I have always felt uncomfortable with my height when it comes to romance.
We are who we are in part because of how we’re built and in part because of what we experience and how we experience it. I’m 5’10″ and I experience the world from a vantage point a few inches above that of the average woman. Whether or not I notice a difference depends…
I can be less choosy of my seat in a movie theater and I never have an issue reaching for a bottle of olive oil on the top shelf at the store, but in high school, it was hard to hear the conversation when walking with two shorter friends through the noisy halls between bells.
I’m sensitive, too, to how my body looks and feels—specifically, how it looks and feels against a man of similar or smaller stature. I’ve dated shorter men; I’ve dated taller men and either way, I dated them because I liked them. That said, I have always felt a little uncomfortable—at times, a lot uncomfortable—with my height, when it came to romance.
I don’t believe that it’s entirely a social construct that has made a standard of the taller-male, smaller-female couple. Women are usually just built a little less than men. Maybe it’s the common reinforcement that this is the only way, the right way—not unlike the reinforcement that a hetero-normative union is the only and right way-that influences the way I feel. Rarely is another pair presented as an option.
I grew up with references limited to male-female romances, the woman always shorter and daintier than her partner. Books, movies, parents in my hometown, couples in my high school-everything was exemplary of the big boy, small girl gold standard.
I worried a bit, as a teenager, that my height would keep me from finding someone to chase, that it would keep anyone from finding me worthy of chasing. I’m tall, for a girl, and I recognized that while it meant good things for me in sports and grocery stores, my height also meant I’d spend some time outside the social mainstream.
There were a lot of reasons I didn’t date in high school, but it was easy to attribute my lack of a teenaged love life to physical, visible traits. The girls with love lives were petite, and the guys they hooked weren’t all that brawny, either. I felt like a windmill.
When things did start to happen for me, I compared myself to the person I was with and if romance failed (either to endure or even to begin) I wondered if it had to do with how I looked.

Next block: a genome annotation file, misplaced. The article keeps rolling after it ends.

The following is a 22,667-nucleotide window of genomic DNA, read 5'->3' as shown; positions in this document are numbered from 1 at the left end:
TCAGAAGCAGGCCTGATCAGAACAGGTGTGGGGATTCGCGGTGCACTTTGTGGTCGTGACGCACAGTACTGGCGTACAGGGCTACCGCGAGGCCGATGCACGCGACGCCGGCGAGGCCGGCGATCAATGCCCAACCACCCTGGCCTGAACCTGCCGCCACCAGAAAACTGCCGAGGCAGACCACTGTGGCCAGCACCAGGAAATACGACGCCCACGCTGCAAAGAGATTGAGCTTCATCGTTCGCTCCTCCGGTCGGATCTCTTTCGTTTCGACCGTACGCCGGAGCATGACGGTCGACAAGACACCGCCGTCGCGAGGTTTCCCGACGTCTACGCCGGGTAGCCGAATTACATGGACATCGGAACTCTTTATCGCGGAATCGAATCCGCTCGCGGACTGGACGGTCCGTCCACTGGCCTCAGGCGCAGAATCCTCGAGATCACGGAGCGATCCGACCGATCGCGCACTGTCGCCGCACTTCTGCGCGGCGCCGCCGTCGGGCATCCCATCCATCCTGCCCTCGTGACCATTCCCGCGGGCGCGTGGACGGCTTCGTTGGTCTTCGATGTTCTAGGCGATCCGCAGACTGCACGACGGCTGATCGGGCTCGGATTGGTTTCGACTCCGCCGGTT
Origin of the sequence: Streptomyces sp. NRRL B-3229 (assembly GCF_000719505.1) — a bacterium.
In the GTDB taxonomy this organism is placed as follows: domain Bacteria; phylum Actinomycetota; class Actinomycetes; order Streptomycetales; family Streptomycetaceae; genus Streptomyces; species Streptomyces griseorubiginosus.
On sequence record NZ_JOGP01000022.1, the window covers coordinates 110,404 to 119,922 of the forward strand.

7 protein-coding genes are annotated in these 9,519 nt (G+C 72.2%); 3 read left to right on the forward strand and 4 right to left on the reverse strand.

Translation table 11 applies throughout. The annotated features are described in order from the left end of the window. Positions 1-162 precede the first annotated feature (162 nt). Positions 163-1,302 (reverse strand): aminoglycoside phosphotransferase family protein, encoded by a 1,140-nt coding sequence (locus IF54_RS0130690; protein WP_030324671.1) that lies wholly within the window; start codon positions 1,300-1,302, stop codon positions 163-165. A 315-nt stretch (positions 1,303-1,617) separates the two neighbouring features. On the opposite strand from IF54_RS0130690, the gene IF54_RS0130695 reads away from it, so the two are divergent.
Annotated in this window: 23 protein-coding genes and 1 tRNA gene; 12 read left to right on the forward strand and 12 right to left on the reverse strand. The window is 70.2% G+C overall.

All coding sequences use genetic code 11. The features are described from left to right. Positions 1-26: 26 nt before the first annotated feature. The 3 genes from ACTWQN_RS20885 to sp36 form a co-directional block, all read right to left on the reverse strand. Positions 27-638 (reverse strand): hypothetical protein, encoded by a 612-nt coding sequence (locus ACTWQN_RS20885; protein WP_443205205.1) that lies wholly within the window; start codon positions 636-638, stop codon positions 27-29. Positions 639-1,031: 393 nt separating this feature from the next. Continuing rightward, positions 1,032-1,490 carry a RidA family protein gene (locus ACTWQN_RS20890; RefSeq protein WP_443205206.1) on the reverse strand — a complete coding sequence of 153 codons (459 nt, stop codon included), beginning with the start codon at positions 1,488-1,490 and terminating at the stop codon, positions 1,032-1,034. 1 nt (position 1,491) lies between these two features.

I have never cared to look at the new flames of old beaus, partly because I knew I’d feel rotten if those new girlfriends turned out to be pixies. It always hurt to see a college crush toting a tiny female accessory around, the monolith of my body casting a paradoxically unnoticeable shadow on his heart.
It’s been nine years since my first kiss. I’ve never thought that love was reliant upon anatomy, and I carry a little torch for the nontraditional couples out there. As long as love is true, it’s okay.
However, I have had a hard time convincing myself that the same is true for me. My beliefs about love unbound to size or gender apply to everyone but me. It’s hard for me to stare down a physical emotional connection and resist, but my shield of self-doubt is strong. I struggle to let myself love and be loved if there’s a possibility of my body getting in the way.
The man I’m in love with now is my height, smaller boned, bigger muscled, with smaller calves and bigger hands. He has 30 pounds on me, but it’s not enough, and sometimes the fear and shame of being the tall one, the big one (and don’t get me started on being the fat one) overwhelm me, leaving my heart shredded by nasty taunts and judgments.
Yesterday when a couple came into work while I was there. I was half-focused on people watching in the store and half-focused on the task in front of me. I was restocking a display of peaches when these folks caught my eye. Couples come into work all the time. Sometimes I notice and sometimes I don’t, but this one was remarkable.
The woman wore a striped skirt, girly flats and clunky black glasses; her boyfriend wore similar specs, and was appealing in a quiet-looking, fashionably nerdy sort of way. He was cute. She was…tall. Tall in a way that made me seem average. She was pretty, noticeable anyway, but with her arm around her boyfriend, she was beautiful. I loved to see her in love, shopping with her partner, hand in hand. Seeing that pair reminded me that what’s common is not all that there is.
I’ve met perfect couples in which the man looms over the woman, but I’ve met perfect couples, too, where the man is the waif and his partner is built and toned. I’ve met perfect couples lacking a man at all.
Of course I can’t know the guy and girl work well in every way, not after a mere glance over a display of fruit, but last night, in my head—they were perfect.
Frances Killea is a perpetual motion machine. She currently writes from Cleveland, Ohio. You can reach her at email@example.com.
Editor: Olga Feingold
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